The following day climbing up original Inca steps, you pass the ruins of Runkuracay and a couple of small lagoons on the way to the second pass at 3,850m where, clouds permitting, snow-capped mountains heave into sight. The trail then snakes down towards the ruins of Sayacmarca, from where there are sweeping vistas of distant valleys and hills. Continuing along the paved Inca road you pass through a tunnel before reaching the third pass and, soon after, the ruins of Phuyupatamarca. From a nearby hilltop there are often incredible views of the snow-capped Mount Salkantay, the most beautiful mountain in the region. This is followed by a steep, knee-crunching one kilometre descent to Wiñay Wayna. This exquisite Inca site, containing a series of fine ceremonial fountains and elegantly curved terracing, overlooks the Urubamba river. Camp.

ShutterStock ©

Day 8

Arrive at Machu Picchu, guided tour of the site.

From here, it’s just a 2 hour, relatively flat walk through wonderful cloud forest to the Intipunku or Sun Gate, from where you have your first view of the celebrated Lost City of the Incas, Machu Picchu. On arrival at Machu Picchu you will have a 2hr guided tour through the maze of fine stone temples and palaces, spectacularly perched on a high, narrow ridge, with time to explore on your own.

The majestic ruined city, reclaimed from tropical cloud forest, was discovered by the American explorer Hiram Bingham in 1911, by which time it was completely buried beneath jungle vegetation. The ruins are on a ridge spur amid forested peaks and above a roaring river canyon.

You will have a guided tour of the ruins and, since you are overnighting nearby and not restricted by the small window of opportunity offered by a day trip, there is time later to take one of the many trails within the site itself, such as the hike to the vertiginous Inca Bridge, carved into a cliff edge or wander amongst the stone buildings and llama-dotted grassy ledges soaking up the atmosphere. Spend the night in the village of Machu Picchu.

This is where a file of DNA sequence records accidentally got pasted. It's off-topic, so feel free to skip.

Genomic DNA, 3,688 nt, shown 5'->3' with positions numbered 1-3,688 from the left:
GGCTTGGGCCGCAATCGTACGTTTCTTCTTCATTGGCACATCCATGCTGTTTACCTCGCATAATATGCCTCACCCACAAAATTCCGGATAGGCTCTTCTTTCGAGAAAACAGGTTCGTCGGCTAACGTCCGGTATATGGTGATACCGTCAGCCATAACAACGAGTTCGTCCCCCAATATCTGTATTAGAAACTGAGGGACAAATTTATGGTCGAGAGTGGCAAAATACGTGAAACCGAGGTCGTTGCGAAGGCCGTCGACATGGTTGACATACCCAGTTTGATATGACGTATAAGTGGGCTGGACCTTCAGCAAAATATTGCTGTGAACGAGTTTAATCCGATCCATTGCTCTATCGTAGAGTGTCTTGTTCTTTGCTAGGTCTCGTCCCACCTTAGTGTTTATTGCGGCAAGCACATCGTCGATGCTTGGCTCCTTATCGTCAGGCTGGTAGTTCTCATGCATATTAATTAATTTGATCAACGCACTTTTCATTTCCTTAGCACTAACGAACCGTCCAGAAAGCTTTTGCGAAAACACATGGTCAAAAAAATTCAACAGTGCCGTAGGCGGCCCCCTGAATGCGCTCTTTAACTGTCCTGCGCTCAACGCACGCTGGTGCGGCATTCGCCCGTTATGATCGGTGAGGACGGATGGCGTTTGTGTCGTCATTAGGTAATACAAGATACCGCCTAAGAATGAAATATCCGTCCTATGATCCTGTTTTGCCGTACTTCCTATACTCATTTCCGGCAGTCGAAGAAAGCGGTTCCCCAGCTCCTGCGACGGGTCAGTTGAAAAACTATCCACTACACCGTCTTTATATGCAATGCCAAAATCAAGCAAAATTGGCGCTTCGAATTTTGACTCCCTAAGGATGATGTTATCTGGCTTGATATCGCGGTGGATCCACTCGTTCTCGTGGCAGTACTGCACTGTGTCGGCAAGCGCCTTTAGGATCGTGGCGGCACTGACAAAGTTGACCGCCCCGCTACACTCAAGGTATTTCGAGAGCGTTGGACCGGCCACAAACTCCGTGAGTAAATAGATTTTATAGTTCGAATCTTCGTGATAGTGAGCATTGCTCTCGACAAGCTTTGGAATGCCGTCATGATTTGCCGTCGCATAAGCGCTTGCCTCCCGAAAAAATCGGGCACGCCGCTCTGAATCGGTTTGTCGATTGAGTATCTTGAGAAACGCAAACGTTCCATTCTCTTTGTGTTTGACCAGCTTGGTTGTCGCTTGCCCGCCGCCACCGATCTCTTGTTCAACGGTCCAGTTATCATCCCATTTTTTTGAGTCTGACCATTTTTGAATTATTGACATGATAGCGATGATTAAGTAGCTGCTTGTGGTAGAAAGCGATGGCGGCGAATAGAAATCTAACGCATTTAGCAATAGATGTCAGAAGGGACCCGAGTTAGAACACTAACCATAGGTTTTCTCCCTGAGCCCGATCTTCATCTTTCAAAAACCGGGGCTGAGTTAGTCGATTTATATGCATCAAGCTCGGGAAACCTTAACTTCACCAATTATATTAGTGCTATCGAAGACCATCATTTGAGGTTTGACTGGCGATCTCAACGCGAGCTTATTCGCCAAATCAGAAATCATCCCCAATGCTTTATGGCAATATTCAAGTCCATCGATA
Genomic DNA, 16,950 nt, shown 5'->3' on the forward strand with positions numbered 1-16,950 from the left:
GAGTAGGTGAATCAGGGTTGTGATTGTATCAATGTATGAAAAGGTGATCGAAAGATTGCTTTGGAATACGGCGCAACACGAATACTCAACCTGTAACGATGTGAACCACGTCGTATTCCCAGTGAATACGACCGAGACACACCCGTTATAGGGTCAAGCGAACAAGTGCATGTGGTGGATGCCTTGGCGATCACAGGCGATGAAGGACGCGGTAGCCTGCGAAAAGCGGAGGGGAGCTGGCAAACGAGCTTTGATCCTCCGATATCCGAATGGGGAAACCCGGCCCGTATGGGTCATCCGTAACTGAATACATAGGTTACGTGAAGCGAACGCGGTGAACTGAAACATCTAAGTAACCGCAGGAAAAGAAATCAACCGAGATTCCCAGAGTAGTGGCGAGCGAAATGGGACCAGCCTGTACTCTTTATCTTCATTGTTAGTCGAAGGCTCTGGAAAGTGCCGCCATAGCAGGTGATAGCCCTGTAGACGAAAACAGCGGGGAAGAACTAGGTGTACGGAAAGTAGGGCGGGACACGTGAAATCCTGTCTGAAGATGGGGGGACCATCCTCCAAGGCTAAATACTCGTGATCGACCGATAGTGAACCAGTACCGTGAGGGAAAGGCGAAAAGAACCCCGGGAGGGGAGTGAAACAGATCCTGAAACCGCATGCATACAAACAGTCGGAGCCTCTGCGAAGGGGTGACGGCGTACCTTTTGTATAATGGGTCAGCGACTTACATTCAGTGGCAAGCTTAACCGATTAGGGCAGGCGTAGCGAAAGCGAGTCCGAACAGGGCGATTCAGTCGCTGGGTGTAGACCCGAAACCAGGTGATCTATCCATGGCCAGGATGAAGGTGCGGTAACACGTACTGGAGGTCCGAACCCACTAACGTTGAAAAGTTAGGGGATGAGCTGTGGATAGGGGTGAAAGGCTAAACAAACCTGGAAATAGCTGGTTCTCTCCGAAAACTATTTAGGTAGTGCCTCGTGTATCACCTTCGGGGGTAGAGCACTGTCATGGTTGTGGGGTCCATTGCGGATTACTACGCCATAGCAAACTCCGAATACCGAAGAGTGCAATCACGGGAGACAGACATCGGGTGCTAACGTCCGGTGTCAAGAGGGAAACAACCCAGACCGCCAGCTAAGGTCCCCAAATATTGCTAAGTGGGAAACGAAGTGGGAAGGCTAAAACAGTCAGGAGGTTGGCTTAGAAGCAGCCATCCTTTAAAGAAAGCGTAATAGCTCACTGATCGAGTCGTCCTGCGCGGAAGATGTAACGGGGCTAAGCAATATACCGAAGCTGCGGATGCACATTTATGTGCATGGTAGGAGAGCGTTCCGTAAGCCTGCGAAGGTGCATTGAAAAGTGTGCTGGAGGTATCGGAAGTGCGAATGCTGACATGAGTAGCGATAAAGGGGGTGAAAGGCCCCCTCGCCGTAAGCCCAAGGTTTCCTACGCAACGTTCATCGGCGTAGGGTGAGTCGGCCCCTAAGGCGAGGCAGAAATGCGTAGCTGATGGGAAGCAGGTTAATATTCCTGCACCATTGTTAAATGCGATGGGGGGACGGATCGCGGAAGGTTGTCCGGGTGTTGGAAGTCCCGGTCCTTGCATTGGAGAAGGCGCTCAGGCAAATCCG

ShutterStock ©

Stay at - Casa Andina Standard Machu Picchu

Day 9

Return to Cusco by rail and road.

Train times permitting, there’s the opportunity to return to the site of Machu Picchu. Getting up early and taking the first buses up to the ruins is well worth it…  The site is virtually empty and the early morning mists swirl around the surrounding mountain tops. Optional hike to the summit of Huayna Picchu (must be booked in advance), or alternatively enjoy the thermal baths or walks in the village below.

In the afternoon, return by the train as far as Ollantaytambo or Poroy, before continuing the journey to Cusco, and your hotel,  by road. The Expedition Train service offers you the chance to appreciate the scale of the ever-changing scenery, with portrait windows alongside your seat (seats are configured in pairs facing each other over a table). Perhaps more importantly, there are windows in the roof, so you can gaze up to the rim of the canyon. Your comfort is enhanced with air-conditioning and heating, and Andean music is played as a backdrop to the passing scenery.